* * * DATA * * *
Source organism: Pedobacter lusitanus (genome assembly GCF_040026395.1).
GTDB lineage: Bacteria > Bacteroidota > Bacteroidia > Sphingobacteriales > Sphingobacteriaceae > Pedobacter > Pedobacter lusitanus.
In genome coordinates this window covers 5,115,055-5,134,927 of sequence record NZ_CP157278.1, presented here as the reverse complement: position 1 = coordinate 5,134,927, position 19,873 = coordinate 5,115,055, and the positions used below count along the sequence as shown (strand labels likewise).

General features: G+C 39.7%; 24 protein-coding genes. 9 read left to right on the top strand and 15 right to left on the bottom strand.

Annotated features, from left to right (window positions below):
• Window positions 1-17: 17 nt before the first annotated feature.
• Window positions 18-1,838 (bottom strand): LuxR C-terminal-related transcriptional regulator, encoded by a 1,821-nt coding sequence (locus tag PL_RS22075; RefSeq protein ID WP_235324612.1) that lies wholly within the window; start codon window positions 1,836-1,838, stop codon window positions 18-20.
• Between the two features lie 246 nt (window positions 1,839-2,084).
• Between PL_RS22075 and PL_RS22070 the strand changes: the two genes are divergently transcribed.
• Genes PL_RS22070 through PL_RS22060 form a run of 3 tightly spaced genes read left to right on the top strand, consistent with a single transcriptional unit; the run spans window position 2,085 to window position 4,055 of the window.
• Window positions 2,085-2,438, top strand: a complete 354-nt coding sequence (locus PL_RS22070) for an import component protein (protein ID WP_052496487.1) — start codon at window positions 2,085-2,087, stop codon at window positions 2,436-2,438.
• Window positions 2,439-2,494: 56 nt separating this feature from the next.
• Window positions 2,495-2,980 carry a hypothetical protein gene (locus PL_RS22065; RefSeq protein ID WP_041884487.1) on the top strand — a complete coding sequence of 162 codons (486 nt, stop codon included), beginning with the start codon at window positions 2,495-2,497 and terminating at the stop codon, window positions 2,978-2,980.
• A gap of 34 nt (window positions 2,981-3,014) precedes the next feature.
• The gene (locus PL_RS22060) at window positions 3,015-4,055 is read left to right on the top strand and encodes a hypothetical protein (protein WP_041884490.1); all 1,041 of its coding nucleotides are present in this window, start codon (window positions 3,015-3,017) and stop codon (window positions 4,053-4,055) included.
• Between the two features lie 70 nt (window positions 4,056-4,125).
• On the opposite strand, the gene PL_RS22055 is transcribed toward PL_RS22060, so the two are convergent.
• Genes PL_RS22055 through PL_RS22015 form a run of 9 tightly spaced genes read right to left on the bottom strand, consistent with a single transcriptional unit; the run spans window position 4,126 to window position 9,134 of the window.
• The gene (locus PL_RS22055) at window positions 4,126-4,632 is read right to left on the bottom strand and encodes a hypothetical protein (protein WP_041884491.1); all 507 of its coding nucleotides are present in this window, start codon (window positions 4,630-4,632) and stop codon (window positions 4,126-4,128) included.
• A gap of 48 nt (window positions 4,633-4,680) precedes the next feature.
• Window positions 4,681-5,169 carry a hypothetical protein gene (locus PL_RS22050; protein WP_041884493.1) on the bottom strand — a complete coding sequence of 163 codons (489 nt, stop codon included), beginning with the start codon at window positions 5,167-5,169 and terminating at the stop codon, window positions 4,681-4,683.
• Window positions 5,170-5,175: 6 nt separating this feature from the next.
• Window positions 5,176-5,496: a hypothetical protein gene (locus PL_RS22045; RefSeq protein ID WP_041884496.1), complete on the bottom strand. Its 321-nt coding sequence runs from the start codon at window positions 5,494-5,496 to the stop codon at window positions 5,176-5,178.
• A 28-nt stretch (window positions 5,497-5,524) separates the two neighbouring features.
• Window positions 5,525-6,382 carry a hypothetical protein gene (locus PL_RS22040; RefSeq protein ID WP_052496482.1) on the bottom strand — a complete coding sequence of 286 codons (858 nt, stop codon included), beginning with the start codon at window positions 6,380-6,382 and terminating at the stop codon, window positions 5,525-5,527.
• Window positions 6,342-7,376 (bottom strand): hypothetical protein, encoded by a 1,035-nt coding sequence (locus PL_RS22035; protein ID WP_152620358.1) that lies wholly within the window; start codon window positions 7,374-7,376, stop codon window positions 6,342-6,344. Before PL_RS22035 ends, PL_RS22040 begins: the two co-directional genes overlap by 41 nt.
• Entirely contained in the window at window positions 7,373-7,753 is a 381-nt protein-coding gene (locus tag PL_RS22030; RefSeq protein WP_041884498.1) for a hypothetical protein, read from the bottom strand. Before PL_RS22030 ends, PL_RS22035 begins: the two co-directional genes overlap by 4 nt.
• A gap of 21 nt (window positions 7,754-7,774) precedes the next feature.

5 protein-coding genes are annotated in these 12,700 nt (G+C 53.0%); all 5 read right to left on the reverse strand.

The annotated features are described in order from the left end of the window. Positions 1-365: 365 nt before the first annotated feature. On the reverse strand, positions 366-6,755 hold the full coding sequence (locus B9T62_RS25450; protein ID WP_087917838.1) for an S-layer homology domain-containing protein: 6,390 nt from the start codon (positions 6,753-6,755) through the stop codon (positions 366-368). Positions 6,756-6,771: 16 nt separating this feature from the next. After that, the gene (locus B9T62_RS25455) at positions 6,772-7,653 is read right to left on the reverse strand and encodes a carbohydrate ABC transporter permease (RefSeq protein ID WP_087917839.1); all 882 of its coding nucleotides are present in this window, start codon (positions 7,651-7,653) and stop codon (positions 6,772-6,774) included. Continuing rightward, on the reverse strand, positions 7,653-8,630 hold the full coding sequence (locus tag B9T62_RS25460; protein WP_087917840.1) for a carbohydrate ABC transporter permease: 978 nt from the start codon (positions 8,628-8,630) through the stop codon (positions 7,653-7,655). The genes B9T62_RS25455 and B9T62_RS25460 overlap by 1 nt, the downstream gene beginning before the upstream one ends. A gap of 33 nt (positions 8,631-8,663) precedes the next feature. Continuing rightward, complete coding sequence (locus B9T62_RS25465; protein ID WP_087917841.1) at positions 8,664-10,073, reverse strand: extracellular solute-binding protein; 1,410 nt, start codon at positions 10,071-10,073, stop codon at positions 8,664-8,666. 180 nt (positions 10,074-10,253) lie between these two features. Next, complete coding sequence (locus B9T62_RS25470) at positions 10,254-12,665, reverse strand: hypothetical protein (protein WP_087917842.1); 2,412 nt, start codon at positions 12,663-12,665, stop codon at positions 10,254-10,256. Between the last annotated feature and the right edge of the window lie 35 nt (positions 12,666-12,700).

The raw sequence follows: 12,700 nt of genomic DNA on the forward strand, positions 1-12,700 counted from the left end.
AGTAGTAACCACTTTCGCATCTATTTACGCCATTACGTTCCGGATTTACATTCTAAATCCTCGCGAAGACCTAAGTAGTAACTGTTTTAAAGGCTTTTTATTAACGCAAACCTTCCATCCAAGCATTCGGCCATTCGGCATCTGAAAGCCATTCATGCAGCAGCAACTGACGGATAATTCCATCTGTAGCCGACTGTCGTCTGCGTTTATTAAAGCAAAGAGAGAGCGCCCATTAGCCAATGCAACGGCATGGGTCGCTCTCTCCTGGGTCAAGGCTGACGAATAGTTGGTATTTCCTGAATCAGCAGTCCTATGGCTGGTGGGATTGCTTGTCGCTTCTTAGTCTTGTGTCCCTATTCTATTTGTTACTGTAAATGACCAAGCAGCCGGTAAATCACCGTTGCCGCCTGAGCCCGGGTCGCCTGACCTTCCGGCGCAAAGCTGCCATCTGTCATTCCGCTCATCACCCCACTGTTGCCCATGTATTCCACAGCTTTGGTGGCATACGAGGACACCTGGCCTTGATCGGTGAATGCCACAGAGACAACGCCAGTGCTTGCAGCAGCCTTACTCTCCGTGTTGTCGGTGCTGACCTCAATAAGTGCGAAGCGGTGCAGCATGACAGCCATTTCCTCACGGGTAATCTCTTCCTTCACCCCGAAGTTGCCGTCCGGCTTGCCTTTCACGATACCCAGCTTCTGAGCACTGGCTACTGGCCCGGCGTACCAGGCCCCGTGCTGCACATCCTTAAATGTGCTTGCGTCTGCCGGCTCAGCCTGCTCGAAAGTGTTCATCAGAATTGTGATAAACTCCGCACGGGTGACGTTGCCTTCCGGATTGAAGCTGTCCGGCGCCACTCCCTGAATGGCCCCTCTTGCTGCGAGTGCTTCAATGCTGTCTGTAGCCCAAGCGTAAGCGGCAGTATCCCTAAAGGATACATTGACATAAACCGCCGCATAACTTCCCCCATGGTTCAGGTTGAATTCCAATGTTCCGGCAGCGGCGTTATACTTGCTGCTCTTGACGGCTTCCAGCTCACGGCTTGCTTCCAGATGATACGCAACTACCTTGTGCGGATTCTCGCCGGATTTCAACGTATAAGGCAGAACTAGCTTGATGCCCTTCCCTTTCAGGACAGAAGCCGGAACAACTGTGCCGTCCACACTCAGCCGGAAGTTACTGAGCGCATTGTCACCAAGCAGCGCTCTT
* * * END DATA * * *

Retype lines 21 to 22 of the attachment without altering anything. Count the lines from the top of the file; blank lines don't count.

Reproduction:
• Window positions 4,681-5,169 carry a hypothetical protein gene (locus PL_RS22050; protein WP_041884493.1) on the bottom strand — a complete coding sequence of 163 codons (489 nt, stop codon included), beginning with the start codon at window positions 5,167-5,169 and terminating at the stop codon, window positions 4,681-4,683.
• Window positions 5,170-5,175: 6 nt separating this feature from the next.